IYNYLM cover drop shadowIf You’re Not Yet Like Me

by Edan Lepucki

 

Joellyn—as judgmental as she is insecure—tells her unborn daughter the story of her courtship with an unemployed, terribly-dressed man named Zachary.  The novella is a romantic comedy—if romantic comedies were dark and screwed up and no one got exactly what they wanted.

 

“Why, when I was reading this extraordinary–no other word for it–novella by Edan Lepucki, did I start thinking of Henry James?  Thinking, specifically, of his adventures in human desire, cruelty, and perversity as found in The Turn of the Screw, The Portrait of a Lady,and other works of highly civilized terror.  Lepucki’s work is very much of the here and now–funny, smart, sardonic, and fully sexed–but she goes at her subject with the same flaying relentlessness as H. James.  I’ll use that word again: Extraordinary.”

-Ben Fountain, author of Billy Lynn’s Long Halftime Walk

 

If You’re Not Yet Like Me tells quite a few damn good jokes before it decides to twist your heart apart. Gracefully written, barbed and biting; a touching meditation on the mistakes we make before meeting the ones who truly deserve our love.”

-Victor LaValle, author of Big Machine

 

“Edan Lepucki’s sly, smart novella is never quite a love story—in fact, rarely has the edict ‘only connect’ seemed more difficult to enact than among her small tribe of underachievers. Sex, however, retains its reliable consequences. And therein lies the beauty and the gut punch of this sneaky, deft book.”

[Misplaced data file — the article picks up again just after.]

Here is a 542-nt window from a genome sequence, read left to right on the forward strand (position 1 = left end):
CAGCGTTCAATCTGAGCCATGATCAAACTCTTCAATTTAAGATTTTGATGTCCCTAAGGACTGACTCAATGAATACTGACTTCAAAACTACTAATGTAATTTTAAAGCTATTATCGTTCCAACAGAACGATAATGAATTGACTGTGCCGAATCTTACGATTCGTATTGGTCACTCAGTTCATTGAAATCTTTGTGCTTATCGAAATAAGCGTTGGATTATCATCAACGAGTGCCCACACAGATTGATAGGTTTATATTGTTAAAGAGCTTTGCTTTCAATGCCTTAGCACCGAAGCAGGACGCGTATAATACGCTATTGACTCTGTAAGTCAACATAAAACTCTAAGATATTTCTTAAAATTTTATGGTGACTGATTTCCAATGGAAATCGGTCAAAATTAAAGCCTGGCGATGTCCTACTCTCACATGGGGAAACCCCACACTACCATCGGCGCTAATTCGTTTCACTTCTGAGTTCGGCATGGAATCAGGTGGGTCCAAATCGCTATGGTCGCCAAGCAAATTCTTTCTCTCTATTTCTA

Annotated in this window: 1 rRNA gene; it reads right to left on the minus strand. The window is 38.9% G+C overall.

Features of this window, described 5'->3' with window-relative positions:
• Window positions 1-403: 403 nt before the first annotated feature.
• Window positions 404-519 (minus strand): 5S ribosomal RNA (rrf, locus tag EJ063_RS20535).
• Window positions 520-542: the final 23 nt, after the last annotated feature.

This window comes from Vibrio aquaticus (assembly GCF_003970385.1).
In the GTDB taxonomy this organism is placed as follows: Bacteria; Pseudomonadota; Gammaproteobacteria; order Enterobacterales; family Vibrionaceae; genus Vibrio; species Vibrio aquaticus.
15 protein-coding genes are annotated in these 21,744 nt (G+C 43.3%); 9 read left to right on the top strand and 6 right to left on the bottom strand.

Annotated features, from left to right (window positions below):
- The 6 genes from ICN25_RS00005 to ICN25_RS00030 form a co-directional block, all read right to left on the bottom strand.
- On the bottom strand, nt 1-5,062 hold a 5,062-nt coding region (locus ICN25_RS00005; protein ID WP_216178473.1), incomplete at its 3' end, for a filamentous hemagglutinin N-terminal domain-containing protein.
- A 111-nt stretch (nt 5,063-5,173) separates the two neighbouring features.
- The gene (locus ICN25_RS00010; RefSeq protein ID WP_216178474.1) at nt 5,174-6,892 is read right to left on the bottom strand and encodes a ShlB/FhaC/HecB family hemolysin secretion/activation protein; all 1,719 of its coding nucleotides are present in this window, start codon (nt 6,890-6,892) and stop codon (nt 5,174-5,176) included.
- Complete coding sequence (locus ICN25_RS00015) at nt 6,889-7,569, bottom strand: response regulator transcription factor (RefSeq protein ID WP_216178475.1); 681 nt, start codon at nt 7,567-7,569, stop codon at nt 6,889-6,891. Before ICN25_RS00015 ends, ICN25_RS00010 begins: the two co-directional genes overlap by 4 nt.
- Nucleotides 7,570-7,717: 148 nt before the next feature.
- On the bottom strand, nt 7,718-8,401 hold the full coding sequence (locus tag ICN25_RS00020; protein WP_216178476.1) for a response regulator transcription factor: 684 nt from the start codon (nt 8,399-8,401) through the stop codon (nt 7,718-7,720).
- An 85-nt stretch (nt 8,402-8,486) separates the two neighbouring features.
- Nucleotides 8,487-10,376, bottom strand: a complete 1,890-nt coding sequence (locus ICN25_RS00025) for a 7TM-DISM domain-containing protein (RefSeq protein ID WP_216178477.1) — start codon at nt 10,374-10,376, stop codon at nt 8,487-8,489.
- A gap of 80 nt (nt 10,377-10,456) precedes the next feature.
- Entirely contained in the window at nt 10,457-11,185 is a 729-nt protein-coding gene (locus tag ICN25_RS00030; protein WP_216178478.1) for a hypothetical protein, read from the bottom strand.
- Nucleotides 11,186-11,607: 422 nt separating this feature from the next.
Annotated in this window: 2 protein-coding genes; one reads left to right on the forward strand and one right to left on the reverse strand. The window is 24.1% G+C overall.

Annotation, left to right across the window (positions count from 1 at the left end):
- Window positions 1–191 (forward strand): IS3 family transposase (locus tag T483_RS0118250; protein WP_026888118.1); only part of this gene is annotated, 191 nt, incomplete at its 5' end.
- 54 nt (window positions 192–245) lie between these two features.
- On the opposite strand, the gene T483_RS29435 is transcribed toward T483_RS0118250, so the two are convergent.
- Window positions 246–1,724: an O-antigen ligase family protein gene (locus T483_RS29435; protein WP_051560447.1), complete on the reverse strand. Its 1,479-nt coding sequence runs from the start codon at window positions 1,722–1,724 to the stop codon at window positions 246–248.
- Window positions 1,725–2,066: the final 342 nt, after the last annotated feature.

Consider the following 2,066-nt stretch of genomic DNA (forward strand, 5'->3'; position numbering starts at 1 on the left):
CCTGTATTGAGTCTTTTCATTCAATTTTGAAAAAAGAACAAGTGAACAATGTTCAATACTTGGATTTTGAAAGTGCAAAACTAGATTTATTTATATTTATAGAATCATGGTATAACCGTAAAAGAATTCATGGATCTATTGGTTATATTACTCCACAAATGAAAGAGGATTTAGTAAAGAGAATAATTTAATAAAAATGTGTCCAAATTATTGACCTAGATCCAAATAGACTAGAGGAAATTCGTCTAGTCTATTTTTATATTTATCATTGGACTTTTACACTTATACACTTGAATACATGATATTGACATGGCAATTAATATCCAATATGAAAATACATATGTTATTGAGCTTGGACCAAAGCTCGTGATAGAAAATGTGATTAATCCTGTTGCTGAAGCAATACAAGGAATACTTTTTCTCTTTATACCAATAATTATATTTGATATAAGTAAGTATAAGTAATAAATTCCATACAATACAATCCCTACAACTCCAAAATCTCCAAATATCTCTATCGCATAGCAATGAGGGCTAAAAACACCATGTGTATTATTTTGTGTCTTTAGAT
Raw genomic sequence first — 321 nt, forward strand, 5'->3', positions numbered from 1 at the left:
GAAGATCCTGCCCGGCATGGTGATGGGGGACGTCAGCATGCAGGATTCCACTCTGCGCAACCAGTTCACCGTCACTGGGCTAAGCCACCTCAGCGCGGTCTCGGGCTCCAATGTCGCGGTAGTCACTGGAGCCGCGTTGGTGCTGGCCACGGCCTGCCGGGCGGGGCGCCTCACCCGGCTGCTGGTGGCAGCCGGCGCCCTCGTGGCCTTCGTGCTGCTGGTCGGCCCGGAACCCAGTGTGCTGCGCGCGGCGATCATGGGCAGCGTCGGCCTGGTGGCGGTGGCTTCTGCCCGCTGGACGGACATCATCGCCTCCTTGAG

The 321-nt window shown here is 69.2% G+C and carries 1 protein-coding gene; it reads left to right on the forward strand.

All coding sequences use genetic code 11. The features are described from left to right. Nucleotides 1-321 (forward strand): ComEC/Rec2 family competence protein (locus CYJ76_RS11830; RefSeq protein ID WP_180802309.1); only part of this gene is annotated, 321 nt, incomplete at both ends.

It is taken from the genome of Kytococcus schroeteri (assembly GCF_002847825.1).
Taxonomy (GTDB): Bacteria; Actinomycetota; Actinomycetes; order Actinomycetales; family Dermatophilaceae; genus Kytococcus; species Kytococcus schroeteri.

-Michelle Huneven, author of Blame

 

Press and Reviews

“Joellyn, the caustic, painfully honest narrator of If You’re Not Yet Like Me, is one of the most realistic characters I’ve ever encountered…The significant impact of the short works in this book is impressive, and I look forward to whatever she writes next.”

-Kylee Stoor; March 2011; Bookslut

 

“Lepucki does not attempt, in this novella that reads quicker than many short stories, to stretch Joellyn beyond her limits, to sacrifice the character for the sake of a lesson, a novel, or a heartwarming conclusion. Instead, Lepucki sets herself to the more difficult task of creating charm from Joellyn’s abrasiveness.”

-Eric Jett; January 2011; Full-Stop

 

“A sharp, accomplished work.”

-Emily St. John Mandel; October 2010; The Millions

 

“…Lepucki does a fine job of showing her protagonist’s evolution. She has a way with dialogue and conversational rhythms, both of which are satisfying while allowing us insight into her characters that they themselves might not have. It’s often funny, sometimes sad, and wrenchingly awkward when it needs to be — all qualities of a fine debut.”

-Tobias Carroll; November 2010; Vol. 1 Brooklyn

 

“Lepucki is a master at characterization and humor.”

-Tessa Mellas; April 2011; NewPages


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